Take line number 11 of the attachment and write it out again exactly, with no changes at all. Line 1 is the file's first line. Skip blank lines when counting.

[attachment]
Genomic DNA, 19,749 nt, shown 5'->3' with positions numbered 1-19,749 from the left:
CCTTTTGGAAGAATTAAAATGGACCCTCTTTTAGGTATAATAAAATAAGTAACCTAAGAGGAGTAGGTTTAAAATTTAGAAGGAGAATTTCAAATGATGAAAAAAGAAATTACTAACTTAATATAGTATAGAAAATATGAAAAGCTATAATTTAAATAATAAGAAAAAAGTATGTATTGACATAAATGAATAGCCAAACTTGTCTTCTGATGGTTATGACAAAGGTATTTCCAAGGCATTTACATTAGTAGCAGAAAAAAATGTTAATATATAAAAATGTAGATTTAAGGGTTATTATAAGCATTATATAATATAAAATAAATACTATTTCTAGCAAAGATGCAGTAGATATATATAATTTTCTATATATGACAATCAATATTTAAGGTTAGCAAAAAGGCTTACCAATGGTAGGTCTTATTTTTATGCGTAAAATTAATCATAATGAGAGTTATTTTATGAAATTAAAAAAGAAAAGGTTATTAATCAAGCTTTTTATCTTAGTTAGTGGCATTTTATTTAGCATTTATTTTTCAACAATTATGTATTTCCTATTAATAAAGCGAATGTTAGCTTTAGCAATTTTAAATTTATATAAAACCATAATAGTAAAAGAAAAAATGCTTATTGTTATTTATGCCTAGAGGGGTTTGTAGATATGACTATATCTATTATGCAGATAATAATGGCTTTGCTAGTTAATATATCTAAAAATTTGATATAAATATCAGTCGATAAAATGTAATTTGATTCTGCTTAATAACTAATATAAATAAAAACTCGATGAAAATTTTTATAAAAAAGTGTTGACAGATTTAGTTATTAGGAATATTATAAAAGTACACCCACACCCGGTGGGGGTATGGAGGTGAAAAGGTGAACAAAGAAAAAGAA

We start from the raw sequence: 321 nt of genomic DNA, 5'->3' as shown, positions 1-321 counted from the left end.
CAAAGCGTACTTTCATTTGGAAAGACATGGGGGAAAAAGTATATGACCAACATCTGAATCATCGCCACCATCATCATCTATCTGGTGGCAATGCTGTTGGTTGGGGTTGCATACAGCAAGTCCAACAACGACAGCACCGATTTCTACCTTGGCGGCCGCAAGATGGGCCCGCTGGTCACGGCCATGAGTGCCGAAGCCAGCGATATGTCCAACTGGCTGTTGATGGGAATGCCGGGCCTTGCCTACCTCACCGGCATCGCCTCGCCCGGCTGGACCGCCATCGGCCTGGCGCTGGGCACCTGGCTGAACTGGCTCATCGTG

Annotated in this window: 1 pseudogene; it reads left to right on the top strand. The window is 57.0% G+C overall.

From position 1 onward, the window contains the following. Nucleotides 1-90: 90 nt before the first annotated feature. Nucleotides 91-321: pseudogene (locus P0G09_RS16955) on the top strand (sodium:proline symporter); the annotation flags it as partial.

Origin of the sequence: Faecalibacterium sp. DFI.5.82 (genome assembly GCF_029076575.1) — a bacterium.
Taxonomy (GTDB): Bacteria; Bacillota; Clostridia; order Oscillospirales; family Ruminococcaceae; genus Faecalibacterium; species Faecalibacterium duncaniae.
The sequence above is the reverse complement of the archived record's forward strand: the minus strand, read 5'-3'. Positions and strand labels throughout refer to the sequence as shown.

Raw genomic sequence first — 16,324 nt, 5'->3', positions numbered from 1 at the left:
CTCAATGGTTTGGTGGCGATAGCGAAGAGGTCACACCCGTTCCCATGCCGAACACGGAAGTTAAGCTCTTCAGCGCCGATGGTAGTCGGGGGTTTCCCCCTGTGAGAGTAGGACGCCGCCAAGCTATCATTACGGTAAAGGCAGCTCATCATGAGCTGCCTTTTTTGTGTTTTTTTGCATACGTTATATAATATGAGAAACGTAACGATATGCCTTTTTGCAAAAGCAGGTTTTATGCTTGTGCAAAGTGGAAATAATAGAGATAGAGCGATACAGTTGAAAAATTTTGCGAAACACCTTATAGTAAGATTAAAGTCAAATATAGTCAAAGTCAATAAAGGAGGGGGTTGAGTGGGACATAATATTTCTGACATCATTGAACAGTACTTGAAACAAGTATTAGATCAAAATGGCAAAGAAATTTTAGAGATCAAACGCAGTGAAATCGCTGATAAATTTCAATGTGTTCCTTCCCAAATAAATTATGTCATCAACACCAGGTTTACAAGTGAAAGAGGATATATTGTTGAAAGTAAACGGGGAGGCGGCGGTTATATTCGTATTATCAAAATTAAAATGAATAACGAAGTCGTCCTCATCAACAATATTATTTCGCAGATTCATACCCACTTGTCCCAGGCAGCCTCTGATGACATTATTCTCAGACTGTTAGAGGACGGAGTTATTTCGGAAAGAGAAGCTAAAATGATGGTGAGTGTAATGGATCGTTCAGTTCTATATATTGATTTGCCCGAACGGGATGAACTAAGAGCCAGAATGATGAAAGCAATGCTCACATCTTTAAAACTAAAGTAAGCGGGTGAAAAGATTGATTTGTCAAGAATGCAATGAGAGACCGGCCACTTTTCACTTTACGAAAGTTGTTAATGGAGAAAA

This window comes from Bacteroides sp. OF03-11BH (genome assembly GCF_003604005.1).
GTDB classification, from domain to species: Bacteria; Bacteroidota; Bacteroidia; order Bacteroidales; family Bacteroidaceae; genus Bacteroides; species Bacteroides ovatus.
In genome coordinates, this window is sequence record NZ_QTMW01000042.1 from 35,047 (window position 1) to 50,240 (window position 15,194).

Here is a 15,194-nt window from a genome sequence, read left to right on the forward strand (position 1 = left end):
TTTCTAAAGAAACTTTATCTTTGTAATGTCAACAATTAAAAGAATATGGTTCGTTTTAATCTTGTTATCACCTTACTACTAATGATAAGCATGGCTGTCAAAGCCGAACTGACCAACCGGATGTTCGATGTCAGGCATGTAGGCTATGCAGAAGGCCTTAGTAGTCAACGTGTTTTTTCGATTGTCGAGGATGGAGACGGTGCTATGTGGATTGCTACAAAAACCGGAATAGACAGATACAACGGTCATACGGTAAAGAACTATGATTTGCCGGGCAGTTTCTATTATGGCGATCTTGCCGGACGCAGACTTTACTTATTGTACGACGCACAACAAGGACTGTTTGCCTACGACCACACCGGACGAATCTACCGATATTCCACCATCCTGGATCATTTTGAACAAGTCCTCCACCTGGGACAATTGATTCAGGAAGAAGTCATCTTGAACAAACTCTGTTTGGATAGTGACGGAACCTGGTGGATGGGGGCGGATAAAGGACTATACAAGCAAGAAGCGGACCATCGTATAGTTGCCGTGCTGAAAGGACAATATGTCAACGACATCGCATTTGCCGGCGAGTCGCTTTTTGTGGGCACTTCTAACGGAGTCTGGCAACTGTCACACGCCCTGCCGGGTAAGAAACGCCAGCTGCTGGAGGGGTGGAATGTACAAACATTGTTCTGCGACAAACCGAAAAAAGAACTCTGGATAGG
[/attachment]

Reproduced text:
CTCAATGGTTTGGTGGCGATAGCGAAGAGGTCACACCCGTTCCCATGCCGAACACGGAAGTTAAGCTCTTCAGCGCCGATGGTAGTCGGGGGTTTCCCCCTGTGAGAGTAGGACGCCGCCAAGCTATCATTACGGTAAAGGCAGCTCATCATGAGCTGCCTTTTTTGTGTTTTTTTGCATACGTTATATAATATGAGAAACGTAACGATATGCCTTTTTGCAAAAGCAGGTTTTATGCTTGTGCAAAGTGGAAATAATAGAGATAGAGCGATACAGTTGAAAAATTTTGCGAAACACCTTATAGTAAGATTAAAGTCAAATATAGTCAAAGTCAATAAAGGAGGGGGTTGAGTGGGACATAATATTTCTGACATCATTGAACAGTACTTGAAACAAGTATTAGATCAAAATGGCAAAGAAATTTTAGAGATCAAACGCAGTGAAATCGCTGATAAATTTCAATGTGTTCCTTCCCAAATAAATTATGTCATCAACACCAGGTTTACAAGTGAAAGAGGATATATTGTTGAAAGTAAACGGGGAGGCGGCGGTTATATTCGTATTATCAAAATTAAAATGAATAACGAAGTCGTCCTCATCAACAATATTATTTCGCAGATTCATACCCACTTGTCCCAGGCAGCCTCTGATGACATTATTCTCAGACTGTTAGAGGACGGAGTTATTTCGGAAAGAGAAGCTAAAATGATGGTGAGTGTAATGGATCGTTCAGTTCTATATATTGATTTGCCCGAACGGGATGAACTAAGAGCCAGAATGATGAAAGCAATGCTCACATCTTTAAAACTAAAGTAAGCGGGTGAAAAGATTGATTTGTCAAGAATGCAATGAGAGACCGGCCACTTTTCACTTTACGAAAGTTGTTAATGGAGAAAA